Steve Jackowski
All Osage Take Down
New York Turkey

Pronghorn Takedown Risers
Green Impregnated Hickory, Brown Impregnated Hickory,
Gray Laminate, Brown Laminate, Osage, Gray Laminate, Red/Black Micara and Gray Impregnated Maple

Herb Meland, Bowyer
Pronghorn Take Down
Montana Lion

Bamboo Limbs w/
Hard Maple Riser

Cougar Set Free To Run Again

Red Elm Limbs w/
Shedua/Maple Riser


Impregnated Shedua
Gray Actionwood
Cocobolo Dymondwood*

Pronghorn Take Downs
Brown Laminated Riser w/ Red Elm Limbs
All Osage Riser and Limbs
Osage Limb

Cocobolo Dymondwood* Riser,
Yew Limbs

Woodburned art 
on bow limbs

Woodburned Limb Art

Kevin and Kendall
Starting Young

A couple one piece Pronghorns

*Dymondwood is a registered trademark of Rutland Plywood

The Care and Feeding of 
Your Pronghorn Custom Bow

A quality custom bow is a long-range investment providing years of high performance service when cared for and set up properly.

General Care
The use of a bowstringer prevents limb warpage and is safer for both archer and bow. There are many different styles. Choose one that fits your bow's limb nooks properly.
Never dry fire any bow (drawing and releasing without an arrow on the string). This may cause breakage.
Do not expose a composite bow to extreme heat such as a car trunk or sunlight coming through a vehicle window (which can reach 150 degrees F.). Such heat may cause delamination. If a bow is subjected to high heat, let it cool before stringing or shooting. 
An occasional application of paste wax guards against moisture invasion, ensuring that the bow's finish continues to act as a seal.
While it is not harmful to leave a modern composite bow strung for long periods of time in a cool place, it is unwise where children may find and play with it.
When assembling a takedown bow, apply only enough pressure on the limb bolt to seat it snugly. Cranking down hard on the takedown bolt can force the washer into the face of the limb, causing cracks. Also, takedown bows are not meant to be disassembled after every shooting session. The takedown feature is for easy transport and limb-switching.
Use standard bowstring wax to retain string moisture seal. Check string often for fraying. Replace any questionable string before it breaks. 

Brace Height  There is no such thing as one perfect brace height for a bow. An archer's individual shooting style alone can dictate a personal brace height. There is a range of brace heights for any bow. Some archers get good arrow flight with as low as 6 1/2 inches., while others do well with a 9 inch brace height. Experiment by first choosing the proper arrow, then shooting at the lowest recommended brace height, increasing height until arrows fly cleanly.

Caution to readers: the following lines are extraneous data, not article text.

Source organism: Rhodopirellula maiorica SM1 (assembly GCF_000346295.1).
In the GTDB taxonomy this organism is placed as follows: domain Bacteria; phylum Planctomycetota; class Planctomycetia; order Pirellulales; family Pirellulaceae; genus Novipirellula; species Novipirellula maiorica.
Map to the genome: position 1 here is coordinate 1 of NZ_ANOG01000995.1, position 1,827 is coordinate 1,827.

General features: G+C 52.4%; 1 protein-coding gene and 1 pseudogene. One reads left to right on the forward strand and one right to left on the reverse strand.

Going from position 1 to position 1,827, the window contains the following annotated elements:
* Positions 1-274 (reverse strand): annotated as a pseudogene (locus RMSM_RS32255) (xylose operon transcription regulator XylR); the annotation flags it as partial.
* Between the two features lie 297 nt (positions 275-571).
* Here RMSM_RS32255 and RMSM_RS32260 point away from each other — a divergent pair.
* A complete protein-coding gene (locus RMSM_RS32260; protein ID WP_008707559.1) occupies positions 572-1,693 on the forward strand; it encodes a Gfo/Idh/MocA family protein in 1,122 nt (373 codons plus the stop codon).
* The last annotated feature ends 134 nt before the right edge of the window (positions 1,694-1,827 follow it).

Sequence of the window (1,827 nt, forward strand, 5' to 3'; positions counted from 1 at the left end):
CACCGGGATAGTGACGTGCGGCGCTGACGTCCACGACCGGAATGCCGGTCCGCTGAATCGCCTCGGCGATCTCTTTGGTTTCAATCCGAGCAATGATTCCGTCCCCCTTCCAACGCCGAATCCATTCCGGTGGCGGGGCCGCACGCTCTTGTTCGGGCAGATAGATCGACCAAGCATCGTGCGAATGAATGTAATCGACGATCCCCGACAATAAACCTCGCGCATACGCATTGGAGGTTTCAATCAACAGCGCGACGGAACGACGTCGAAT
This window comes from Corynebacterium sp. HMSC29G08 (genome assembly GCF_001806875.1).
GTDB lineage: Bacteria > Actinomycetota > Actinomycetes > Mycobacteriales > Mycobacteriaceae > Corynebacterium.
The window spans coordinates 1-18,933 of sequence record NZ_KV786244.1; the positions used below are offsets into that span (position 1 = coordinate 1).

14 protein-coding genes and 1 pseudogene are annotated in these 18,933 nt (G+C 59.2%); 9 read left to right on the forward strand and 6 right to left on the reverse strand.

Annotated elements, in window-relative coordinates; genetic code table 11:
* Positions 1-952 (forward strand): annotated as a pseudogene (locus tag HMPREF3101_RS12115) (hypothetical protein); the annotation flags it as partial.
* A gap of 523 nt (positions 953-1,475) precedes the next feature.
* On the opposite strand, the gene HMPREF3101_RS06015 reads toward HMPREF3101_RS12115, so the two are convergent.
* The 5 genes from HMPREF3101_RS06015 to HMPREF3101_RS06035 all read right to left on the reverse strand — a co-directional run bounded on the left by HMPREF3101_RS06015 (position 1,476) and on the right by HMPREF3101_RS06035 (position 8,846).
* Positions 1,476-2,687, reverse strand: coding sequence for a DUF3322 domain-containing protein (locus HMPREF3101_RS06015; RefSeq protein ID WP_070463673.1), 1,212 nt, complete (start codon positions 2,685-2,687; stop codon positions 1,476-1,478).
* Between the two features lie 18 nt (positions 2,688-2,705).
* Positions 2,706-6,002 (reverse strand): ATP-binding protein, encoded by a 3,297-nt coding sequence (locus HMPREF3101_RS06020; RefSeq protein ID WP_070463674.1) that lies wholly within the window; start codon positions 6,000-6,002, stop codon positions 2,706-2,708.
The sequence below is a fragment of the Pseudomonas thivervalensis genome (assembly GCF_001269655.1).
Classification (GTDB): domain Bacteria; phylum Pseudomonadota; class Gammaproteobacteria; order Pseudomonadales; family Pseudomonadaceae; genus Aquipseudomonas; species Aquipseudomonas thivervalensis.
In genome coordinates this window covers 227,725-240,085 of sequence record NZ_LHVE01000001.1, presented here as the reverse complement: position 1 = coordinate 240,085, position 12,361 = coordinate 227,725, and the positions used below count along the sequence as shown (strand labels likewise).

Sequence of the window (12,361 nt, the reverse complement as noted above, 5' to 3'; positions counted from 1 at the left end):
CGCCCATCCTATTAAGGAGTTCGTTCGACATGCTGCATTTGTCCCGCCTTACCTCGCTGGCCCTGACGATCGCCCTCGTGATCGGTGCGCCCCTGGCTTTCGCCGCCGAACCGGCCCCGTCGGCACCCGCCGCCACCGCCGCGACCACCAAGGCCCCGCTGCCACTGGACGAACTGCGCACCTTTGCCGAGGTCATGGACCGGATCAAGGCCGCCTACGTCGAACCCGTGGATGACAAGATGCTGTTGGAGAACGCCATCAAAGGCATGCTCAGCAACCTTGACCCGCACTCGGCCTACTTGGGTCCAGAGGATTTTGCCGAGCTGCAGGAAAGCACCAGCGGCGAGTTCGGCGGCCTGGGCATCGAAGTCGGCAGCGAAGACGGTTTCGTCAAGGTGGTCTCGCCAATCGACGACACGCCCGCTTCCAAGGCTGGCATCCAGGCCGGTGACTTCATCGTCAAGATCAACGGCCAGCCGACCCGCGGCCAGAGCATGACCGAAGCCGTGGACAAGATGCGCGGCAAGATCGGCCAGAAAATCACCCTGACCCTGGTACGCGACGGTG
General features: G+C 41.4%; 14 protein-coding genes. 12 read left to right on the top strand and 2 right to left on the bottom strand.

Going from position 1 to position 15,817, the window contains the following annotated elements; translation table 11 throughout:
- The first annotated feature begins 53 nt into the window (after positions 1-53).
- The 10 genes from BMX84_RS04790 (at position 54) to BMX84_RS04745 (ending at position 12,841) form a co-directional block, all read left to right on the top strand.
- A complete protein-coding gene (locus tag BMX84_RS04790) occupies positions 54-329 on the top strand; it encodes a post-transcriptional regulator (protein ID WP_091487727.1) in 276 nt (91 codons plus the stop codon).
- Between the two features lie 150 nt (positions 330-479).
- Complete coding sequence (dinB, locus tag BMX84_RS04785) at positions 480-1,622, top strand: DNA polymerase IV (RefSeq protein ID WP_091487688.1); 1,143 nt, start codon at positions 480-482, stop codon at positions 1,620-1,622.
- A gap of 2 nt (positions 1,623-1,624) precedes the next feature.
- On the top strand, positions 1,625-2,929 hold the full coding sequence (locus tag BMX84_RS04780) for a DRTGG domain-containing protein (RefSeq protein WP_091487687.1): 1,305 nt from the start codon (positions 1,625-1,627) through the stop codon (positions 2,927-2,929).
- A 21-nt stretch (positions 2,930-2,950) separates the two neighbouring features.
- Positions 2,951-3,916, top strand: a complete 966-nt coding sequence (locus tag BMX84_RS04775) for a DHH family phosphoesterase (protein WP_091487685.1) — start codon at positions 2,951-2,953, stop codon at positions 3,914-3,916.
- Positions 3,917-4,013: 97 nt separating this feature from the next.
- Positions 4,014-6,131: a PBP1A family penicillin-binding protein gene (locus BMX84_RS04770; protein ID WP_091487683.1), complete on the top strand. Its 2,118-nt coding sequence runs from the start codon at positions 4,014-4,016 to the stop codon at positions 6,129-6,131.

Knocking Point  Shorter reflex/deflex longbows seem to require a slightly higher knocking point than recurves or longer longbows. Experiment by starting 1/8 inch above horizontal, increasing in very small increments until arrow flight is consistently good.
Arrow Spine  Pronghorn bows are designed for Fast Flight strings. Wood arrows spined heavier than the bow weight realize more of the bow's potential energy and generally fly well. For example, a 60-pound bow takes a 70/75 pound or 75/80 pound spine wood arrow. Wood arrows are normally spined for a 28 inch draw. Spine decreases by 5 pounds for every inch over 28 , increasing by 5 pounds for every inch under 28. General rule for wood arrows; select APPROXIMATELY 8.5 to 9.0 grains of weight for every pound of bow draw weight. By this rule, a 60 pound bow takes an arrow that weighs around 500 to 540 grains. Use Easton's chart for aluminum shafts, selecting the heaviest mass weight. Carbon arrows also shoot well from Pronghorn bows.
Silencing the bow  Pronghorn bows are noted for quiet shooting. However, all bows can benefit from string silencers. The Pronghorn does not require large silencers. Normally, one Cat Whisker cut in half and installed between string strands is sufficient. Also, any takedown bow may be subject to squeaking when drawn. To eliminate this problem apply a light coating of bowstring wax between the riser and limb. 
For further information on bow tuning and related subjects, consult TRADITIONAL ARCHERY, a Stackpole Books publication by Sam Fadala.


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